E.J. Dionne’s latest column (“The issues all Trump foes can agree on“) reminds me of a thought that’s run through my head a few times in recent weeks, but which I’ve neglected to write about. Here’s the pertinent part of the column (but I recommend you go read the whole thing):
And Trump’s critics don’t have to agree on a single policy to bemoan his crude and sloppy use of language and to see this as a genuine obstacle to honorable politics and a well-functioning government. He doesn’t just want to repeal the Johnson Amendment, which bars religious organizations from getting involved in elections. He wants to “destroy” it. He lightly threatens war with Mexico to go after “bad hombres” and undermines our relationship with Australia by recklessly accusing one of our very closest friends of wanting to export the “next Boston bombers.”
And just this weekend, Trump showed his disrespect for the rule of law by denouncing the “so-called judge” who blocked his administration’s travel ban. In an interview for broadcast Sunday, Fox News’s Bill O’Reilly described Vladimir Putin as a “killer,” and Trump astonishingly but off-handedly replied: “Well, you think our country is so innocent?”
As George Orwell taught us, how people talk offers a clue about how they think and what they value. Our language, he wrote, “becomes ugly and inaccurate because our thoughts are foolish, but the slovenliness of our language makes it easier for us to have foolish thoughts.” He added: “If thought corrupts language, language can also corrupt thought.”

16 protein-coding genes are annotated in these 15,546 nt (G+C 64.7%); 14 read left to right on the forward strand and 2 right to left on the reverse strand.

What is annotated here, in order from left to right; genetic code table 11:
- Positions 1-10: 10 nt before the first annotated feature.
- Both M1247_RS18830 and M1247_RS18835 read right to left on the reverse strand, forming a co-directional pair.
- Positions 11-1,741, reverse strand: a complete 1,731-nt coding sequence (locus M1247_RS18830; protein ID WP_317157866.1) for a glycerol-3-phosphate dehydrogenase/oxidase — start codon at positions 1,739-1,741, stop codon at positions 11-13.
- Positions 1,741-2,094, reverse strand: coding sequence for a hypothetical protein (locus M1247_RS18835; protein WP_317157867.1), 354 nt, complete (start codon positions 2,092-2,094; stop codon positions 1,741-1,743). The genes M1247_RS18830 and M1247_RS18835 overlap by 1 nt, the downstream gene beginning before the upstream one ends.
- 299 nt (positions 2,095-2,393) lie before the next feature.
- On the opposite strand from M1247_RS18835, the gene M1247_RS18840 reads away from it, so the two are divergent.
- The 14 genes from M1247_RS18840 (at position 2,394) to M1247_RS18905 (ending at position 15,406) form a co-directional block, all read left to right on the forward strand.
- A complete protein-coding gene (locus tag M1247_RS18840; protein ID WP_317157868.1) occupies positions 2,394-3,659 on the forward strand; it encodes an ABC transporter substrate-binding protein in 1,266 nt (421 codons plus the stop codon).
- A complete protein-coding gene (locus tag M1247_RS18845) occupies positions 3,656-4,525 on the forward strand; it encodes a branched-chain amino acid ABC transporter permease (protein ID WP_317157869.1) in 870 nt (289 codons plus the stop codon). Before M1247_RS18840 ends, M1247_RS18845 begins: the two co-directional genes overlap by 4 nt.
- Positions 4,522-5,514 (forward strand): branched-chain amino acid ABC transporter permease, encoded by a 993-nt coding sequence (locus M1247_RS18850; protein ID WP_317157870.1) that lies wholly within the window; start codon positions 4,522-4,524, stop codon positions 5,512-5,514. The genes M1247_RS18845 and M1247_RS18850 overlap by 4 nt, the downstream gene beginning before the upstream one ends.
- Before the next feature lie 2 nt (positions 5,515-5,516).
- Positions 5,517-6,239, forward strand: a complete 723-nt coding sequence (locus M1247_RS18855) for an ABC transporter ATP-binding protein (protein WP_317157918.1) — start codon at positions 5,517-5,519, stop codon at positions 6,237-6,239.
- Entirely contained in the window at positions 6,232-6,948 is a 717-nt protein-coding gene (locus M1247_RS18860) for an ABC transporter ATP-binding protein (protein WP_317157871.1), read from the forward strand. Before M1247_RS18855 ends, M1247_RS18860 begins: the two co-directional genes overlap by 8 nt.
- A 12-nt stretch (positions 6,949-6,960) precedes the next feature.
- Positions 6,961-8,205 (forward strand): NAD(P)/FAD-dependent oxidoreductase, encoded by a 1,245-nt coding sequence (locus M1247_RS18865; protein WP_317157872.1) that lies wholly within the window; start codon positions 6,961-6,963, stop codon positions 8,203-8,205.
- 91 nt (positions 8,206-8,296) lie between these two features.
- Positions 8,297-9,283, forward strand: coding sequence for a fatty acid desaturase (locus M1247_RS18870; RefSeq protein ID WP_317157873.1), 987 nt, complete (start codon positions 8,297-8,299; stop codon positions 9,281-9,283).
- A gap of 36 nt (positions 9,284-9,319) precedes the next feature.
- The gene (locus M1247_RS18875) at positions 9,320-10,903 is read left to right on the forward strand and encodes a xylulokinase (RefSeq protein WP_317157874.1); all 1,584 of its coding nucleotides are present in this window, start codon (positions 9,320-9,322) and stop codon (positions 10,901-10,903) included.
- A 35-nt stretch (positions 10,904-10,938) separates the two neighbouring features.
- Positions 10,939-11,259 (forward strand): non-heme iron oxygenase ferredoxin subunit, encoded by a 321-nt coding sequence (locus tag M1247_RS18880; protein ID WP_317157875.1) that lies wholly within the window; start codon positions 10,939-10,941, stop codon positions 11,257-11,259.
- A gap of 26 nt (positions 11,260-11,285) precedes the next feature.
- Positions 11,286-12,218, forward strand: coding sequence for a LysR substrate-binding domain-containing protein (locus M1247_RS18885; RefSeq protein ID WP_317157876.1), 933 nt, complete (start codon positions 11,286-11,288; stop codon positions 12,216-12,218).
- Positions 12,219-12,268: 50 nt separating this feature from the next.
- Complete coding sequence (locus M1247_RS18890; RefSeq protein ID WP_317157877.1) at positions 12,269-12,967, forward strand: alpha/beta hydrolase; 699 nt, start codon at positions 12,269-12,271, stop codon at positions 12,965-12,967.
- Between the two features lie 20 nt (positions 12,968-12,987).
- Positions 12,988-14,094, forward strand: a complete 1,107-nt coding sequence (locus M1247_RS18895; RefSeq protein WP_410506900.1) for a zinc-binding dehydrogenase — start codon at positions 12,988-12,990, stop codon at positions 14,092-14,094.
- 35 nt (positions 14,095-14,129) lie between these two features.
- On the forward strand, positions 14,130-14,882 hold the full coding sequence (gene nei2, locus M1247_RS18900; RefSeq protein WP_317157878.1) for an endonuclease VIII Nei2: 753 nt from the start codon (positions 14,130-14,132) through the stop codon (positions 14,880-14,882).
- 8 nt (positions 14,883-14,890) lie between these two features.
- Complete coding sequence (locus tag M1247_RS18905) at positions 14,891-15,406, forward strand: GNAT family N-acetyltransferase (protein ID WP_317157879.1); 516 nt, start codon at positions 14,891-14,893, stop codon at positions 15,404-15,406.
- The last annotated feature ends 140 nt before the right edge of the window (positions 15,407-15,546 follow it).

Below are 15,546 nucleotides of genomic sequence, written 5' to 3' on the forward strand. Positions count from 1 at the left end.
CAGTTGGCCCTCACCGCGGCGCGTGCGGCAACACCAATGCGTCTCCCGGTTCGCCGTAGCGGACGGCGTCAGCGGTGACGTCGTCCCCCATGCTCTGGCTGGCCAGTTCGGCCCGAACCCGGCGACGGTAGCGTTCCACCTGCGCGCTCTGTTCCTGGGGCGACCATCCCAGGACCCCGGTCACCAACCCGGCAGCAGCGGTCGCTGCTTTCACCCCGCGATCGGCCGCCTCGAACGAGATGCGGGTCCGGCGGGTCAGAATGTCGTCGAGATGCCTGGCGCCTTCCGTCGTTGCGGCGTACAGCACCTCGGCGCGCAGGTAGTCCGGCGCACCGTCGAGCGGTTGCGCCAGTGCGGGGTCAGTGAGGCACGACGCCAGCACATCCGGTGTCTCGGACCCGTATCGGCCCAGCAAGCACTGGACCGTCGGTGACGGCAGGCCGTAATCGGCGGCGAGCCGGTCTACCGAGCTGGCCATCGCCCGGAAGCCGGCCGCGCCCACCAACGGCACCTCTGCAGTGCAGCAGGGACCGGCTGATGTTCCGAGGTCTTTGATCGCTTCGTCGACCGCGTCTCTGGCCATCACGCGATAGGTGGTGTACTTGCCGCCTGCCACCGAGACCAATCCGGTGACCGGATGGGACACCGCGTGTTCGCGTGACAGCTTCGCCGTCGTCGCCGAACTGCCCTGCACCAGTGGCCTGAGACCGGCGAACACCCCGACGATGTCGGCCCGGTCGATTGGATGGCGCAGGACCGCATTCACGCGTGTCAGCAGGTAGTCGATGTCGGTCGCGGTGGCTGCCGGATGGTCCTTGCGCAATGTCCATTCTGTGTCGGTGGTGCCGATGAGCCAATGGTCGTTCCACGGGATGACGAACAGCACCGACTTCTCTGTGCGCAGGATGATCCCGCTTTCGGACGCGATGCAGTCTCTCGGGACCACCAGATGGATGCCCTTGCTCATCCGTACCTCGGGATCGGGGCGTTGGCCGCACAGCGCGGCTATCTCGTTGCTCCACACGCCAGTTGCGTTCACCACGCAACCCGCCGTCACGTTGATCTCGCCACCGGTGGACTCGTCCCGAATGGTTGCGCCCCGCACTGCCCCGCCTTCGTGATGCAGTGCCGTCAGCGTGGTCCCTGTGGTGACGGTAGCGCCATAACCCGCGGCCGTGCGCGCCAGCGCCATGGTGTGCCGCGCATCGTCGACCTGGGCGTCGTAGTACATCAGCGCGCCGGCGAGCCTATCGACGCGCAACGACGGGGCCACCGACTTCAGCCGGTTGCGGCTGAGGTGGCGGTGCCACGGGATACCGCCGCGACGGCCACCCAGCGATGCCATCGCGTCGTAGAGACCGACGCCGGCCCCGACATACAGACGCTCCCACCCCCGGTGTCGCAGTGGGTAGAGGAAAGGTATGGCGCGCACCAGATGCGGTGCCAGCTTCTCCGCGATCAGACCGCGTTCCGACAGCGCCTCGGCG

Pretending that there is something “brilliant” or “populist” about how Trump communicates is one of the worst forms of elitism because it demeans ordinary citizens who have always appreciated eloquence, as our greatest leaders knew. And please don’t compare George W. Bush to Trump on this score. We poked fun at Bush’s ability to mangle sentences, but he respected the need to find words that could move and unite the nation….
Some of my friends still have trouble getting just what is so awful about Trump. And while the correlation is far from perfect, I’ve noticed that there’s something of a tendency for such folks to be more number people than word people.
Maybe that’s totally off-base, but it seems a handy way of explaining a phenomenon that has amazed me from the moment last year when Trump started winning primaries. All this time, I’ve thought:
How could anybody possibly consider a guy who talks like that for any sort of leadership position, much less president of the United States?
It’s not just what he says, although he says some pretty awful things. It’s the way he says them. The man’s a Wharton graduate, but he communicates like someone who never made it to high school — and probably didn’t do too well in English in the lower grades, either.
Being a skilled and subtle communicator is so obviously a prerequisite for the presidency that it’s tough for me to understand how anyone could even take the first step toward considering him, given the way he expresses himself. Just watch five minutes of him in those early debates, and you’d immediately put him in the “unqualified” bin, regardless of what he was talking about at the time.
But I’m a word guy. Not everyone is. And those who aren’t are likely not only to dismiss what I’m saying as rank snobbishness, but to toss it out as irrelevant.
And maybe my analysis is completely off. But there is some reason why there’s such a gulf — nay, an ocean — between me and people who could ever have contemplated voting for Trump.
And this seemed like one possible explanation. So I thought I’d share it…